If you are a traditionalist, the standard third-person camera still exists in the game. And for those of you worried that True View will not allow you to see your created characters and all of their cool looking gear, fear not, there are still plenty of camera cuts that will showcase your golfer.
The game modes have remained largely unchanged this year -- technically not much has changed since TW09 in this department. But the two new additions (Mini Golf and Ryder Cup) almost make up for the lack of change in the series.
Mini Golf encompasses 36 holes that include just about any putt-putt cliché you can imagine. What makes this mode so fun, however, is the ability to play it in True View with some friends. Sadly, Mini Golf is not accessible online, but the physics, course design and overall fun factor of this mode make it the perfect party game.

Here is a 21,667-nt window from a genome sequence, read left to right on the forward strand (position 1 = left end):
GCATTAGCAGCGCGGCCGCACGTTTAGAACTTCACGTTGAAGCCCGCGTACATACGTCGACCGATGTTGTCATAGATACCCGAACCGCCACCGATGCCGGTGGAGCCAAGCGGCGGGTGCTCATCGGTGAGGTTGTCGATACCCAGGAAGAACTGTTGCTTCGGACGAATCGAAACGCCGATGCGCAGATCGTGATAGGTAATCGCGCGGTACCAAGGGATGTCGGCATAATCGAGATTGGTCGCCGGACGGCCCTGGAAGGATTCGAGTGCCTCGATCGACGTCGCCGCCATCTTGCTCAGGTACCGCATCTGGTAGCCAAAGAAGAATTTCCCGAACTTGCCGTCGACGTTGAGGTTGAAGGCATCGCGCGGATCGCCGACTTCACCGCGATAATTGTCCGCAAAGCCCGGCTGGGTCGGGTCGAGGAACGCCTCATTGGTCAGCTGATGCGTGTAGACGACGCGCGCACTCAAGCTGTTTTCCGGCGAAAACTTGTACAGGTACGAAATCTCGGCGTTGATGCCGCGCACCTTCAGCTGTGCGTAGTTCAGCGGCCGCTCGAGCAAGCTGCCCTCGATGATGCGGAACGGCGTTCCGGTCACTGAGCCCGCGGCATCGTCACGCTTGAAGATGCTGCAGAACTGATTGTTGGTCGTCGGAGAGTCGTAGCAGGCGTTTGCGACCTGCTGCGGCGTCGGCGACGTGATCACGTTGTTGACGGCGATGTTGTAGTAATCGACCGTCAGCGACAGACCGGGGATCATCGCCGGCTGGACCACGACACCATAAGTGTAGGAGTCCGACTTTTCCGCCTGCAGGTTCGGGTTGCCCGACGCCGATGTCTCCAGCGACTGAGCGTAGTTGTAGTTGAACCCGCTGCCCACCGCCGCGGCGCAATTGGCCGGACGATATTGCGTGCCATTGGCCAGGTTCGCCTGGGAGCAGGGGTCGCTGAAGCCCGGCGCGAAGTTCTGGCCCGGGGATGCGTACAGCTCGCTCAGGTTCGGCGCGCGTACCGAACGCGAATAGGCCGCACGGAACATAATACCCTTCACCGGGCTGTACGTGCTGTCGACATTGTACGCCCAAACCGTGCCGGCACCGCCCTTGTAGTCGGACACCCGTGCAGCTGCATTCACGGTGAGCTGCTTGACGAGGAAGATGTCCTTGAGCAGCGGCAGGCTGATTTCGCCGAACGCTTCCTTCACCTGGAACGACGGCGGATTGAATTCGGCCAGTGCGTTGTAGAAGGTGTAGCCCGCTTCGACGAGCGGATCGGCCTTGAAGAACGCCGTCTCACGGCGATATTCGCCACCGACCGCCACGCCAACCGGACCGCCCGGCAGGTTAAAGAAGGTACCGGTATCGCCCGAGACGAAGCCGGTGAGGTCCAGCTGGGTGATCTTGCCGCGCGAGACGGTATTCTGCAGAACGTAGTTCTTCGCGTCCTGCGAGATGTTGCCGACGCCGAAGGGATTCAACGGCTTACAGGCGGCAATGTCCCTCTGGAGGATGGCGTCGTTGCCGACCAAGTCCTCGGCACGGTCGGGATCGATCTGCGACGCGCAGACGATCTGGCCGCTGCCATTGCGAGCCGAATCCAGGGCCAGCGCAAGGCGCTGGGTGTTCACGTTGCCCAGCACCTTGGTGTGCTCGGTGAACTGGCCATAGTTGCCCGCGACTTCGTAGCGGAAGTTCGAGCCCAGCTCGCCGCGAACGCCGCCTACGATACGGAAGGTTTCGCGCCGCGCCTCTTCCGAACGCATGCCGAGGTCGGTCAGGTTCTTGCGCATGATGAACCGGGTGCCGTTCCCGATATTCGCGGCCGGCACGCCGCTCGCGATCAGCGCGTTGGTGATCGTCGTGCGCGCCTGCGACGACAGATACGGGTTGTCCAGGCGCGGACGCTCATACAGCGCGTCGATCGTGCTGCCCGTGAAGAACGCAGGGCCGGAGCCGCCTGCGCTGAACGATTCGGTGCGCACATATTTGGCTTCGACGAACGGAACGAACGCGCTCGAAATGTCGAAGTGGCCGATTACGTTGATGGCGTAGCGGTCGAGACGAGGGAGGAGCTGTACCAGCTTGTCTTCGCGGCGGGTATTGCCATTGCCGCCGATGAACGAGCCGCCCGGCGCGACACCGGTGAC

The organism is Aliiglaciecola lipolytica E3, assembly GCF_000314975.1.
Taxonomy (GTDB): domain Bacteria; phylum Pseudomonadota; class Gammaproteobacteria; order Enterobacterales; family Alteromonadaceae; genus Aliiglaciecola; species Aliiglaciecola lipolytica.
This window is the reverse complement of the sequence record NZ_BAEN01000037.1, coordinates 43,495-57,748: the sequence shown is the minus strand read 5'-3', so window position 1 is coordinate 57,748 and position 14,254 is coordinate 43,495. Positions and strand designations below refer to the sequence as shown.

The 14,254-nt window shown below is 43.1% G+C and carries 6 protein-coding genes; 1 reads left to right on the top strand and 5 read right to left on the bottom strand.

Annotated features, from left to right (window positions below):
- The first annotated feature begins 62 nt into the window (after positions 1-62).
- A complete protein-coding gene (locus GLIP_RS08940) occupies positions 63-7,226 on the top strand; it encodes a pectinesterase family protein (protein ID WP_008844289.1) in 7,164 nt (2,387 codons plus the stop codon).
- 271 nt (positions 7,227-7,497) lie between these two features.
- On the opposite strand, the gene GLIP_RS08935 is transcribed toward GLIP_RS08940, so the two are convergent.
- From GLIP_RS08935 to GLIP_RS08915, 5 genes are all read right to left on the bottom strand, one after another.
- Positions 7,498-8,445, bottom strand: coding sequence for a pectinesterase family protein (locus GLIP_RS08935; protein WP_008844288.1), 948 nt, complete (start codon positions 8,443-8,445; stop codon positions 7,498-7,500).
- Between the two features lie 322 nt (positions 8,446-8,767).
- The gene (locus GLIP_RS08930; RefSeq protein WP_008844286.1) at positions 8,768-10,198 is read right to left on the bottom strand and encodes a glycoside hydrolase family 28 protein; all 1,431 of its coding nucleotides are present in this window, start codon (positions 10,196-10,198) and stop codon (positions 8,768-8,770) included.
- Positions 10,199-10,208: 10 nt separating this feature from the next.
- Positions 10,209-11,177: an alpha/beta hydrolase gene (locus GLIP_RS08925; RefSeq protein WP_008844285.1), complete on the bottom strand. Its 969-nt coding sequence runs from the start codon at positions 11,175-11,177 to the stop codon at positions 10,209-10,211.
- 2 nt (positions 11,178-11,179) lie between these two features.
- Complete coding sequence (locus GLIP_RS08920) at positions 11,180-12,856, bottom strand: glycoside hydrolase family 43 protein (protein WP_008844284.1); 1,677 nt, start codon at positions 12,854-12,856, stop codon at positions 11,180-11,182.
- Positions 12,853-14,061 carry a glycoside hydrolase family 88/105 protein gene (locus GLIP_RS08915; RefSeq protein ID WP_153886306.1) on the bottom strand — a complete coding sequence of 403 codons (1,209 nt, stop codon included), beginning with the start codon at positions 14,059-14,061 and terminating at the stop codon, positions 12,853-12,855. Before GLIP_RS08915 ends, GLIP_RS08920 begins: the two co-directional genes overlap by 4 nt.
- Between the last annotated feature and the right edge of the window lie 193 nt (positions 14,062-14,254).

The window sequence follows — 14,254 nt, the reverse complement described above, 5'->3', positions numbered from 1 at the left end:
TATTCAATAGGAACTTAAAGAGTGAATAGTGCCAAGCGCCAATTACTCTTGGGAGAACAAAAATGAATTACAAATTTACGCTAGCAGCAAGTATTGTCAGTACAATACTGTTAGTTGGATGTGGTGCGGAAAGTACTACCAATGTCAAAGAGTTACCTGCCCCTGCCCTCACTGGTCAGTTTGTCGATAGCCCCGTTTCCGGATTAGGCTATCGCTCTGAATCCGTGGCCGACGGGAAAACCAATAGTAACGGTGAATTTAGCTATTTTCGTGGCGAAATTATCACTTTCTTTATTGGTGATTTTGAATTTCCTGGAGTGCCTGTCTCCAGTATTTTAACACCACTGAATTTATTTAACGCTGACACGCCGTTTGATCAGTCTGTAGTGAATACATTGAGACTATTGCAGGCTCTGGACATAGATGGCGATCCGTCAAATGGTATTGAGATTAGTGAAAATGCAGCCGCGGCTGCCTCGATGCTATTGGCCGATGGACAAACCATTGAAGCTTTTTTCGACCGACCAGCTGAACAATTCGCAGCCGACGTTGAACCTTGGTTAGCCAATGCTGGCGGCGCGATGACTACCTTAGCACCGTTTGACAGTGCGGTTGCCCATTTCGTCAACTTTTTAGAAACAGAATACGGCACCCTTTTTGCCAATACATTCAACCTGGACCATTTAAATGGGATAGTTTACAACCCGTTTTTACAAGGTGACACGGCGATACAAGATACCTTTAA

The Ryder Cup mode is available as a standalone game mode, or it can be played within the game's career mode (more on that later). You will be able to use any of the golfers associated with the Ryder Cup, and you can even bring in your created golfer and use him online or against friends. The Ryder Cup is the perfect video game golf mode as it provides a sorely needed "team deathmatch" tournament mode that is best enjoyed with others. I am a big fan of standard golf modes, but there is something very rewarding about you and a team of friends taking down the people at the party you do not really like.